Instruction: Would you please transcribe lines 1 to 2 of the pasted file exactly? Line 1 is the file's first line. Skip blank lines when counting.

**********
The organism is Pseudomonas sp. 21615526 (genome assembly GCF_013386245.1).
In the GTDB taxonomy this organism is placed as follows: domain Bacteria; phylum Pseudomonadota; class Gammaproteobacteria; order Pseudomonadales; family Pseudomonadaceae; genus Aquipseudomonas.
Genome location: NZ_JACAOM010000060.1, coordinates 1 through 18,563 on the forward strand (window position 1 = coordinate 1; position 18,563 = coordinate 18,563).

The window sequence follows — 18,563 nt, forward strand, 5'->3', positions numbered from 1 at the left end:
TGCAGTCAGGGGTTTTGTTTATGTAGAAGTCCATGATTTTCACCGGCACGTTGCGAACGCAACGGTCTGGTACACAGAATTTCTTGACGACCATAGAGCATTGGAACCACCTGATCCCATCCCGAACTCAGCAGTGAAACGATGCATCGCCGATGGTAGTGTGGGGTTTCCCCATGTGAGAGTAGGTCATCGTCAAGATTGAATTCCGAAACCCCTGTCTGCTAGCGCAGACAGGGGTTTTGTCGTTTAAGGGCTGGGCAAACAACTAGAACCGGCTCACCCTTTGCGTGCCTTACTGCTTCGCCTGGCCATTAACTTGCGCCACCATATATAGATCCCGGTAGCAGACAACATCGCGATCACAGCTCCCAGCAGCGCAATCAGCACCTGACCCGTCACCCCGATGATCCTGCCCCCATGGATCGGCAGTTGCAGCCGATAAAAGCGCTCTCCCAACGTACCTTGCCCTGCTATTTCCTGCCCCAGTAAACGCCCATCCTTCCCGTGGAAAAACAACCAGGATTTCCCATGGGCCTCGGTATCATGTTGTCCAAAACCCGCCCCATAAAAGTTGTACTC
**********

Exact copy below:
The organism is Pseudomonas sp. 21615526 (genome assembly GCF_013386245.1).
In the GTDB taxonomy this organism is placed as follows: domain Bacteria; phylum Pseudomonadota; class Gammaproteobacteria; order Pseudomonadales; family Pseudomonadaceae; genus Aquipseudomonas.